While I am no great academic, I am well-educated. If you read this article and realize you want to throw it away, I would be quite happy with that. You would have applied a great lesson in thinking for your damn self.
Of all the books I had to read and all the papers I had to write, one of the most important things I learned in graduate school was very smart people can be kind of dumb. Just because someone is well-educated doesn’t mean they know better or understand more than you. All it means is they have paid a lot more tuition, written more papers, and have probably read a lot more boring books than you. The further you get in your education, the more focused it becomes. It is my humble opinion some academics often sacrifice common sense at the expense of this focus and can become myopic and out of touch. The most recent public example of this is John Gruber; the MIT economist dubbed “the architect” of Obamacare. Here’s what Forbes Magazine reported on him:
“the stupidity of the American voter” made it important for him and Democrats to hide Obamacare’s true costs from the public. “That was really, really critical for the thing to pass,” said Gruber. “But I’d rather have this law than not.” In other words, the ends—imposing Obamacare upon the public—justified the means. – Forbes.com http://www.forbes.com/sites/theapothecary/2014/11/10/aca-architect-the-stupidity-of-the-american-voter-led-us-to-hide-obamacares-tax-hikes-and-subsidies-from-the-public/
When this kind of academic arrogance erupts, it usually isn’t good for the rest of us. Arrogance comes from an abundance of pride.
There are two kinds of pride, both good and bad. ‘Good pride’ represents our dignity and self-respect. ‘Bad pride’ is the deadly sin of superiority that reeks of conceit and arrogance.
Read more at http://www.brainyquote.com/quotes/quotes/j/johncmaxw600899.html#vIcJD48VlFYM8RR5.99
Academics is rarely a moral endeavor. It is no more right or wrong than a hammer and a saw. This is actually a good analogy for academics. Education should be viewed as a tool kit to make the learner more effective in the world. It does not however make one person better than another, or know better than another. Learners should be proud of their own dignity and self-respect in their learning. After all, you would never hire someone to build your house if they didn’t have a hammer and saw, but it is very very very rarely, if ever, a kind of superiority over others.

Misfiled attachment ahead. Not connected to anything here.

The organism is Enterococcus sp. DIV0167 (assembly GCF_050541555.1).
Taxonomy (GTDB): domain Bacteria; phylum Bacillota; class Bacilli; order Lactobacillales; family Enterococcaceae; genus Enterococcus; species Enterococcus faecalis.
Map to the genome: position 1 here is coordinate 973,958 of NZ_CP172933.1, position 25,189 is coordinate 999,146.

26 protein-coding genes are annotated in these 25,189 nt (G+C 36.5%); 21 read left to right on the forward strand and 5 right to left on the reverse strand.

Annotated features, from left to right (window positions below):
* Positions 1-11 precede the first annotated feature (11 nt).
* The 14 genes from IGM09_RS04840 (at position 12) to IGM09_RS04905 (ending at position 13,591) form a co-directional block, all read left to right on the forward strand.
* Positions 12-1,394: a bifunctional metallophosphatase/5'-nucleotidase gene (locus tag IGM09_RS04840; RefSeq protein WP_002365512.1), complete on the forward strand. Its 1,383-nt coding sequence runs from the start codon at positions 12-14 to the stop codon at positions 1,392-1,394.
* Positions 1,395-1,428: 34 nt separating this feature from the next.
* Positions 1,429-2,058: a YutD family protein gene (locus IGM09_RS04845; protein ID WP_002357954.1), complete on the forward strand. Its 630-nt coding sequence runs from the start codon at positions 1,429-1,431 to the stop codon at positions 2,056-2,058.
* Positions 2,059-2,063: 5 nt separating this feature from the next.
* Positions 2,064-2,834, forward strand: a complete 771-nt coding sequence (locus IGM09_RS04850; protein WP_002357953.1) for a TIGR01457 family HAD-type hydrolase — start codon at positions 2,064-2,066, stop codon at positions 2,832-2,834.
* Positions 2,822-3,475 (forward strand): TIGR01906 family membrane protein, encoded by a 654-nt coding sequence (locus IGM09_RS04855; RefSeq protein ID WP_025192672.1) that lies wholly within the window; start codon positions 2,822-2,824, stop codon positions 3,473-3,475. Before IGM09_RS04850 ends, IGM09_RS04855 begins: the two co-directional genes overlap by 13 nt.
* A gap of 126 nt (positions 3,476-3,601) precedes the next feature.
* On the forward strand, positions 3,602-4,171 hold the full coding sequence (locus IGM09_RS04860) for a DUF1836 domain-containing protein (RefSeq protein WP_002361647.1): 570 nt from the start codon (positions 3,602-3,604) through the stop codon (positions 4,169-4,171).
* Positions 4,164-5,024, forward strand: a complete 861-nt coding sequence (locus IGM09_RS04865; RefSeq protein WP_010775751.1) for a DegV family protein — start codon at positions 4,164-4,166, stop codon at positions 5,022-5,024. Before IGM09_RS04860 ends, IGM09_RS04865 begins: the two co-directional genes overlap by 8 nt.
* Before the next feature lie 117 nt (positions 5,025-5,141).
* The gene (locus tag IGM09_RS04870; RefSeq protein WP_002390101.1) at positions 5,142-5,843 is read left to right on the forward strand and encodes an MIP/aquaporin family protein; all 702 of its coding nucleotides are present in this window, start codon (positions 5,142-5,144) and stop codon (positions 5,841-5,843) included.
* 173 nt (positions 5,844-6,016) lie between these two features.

So next time you hear something from very smart people and it doesn’t seem to meet the low bar of common sense; you might just be right. Some things are so obvious you need to have a higher education degree to warp your mind around in the other direction.
Start Thinking For Yourself
Ultimately, the leadership development lesson is to learn to think for yourself. Thinking for yourself is the foundation to independence. It is virtually impossible to shake off stereotypes, biases, and break cultural norms without it. If you don’t think for yourself, you will become what other people want you to be. And I can tell you there are no shortages of people willing to tell you how to live your life.
Shouldn’t you control you own development and formation? Do you think there are a lot of leaders out there that don’t think for themselves? If you want to lead, start thinking and carefully examine what others say. Listen first, then discern. You will find some of it is good, some is bad, and some is irrelevant. But the point is that you are the one controlling who you are becoming and when you finally develop yourself, you will be able to lead and develop others.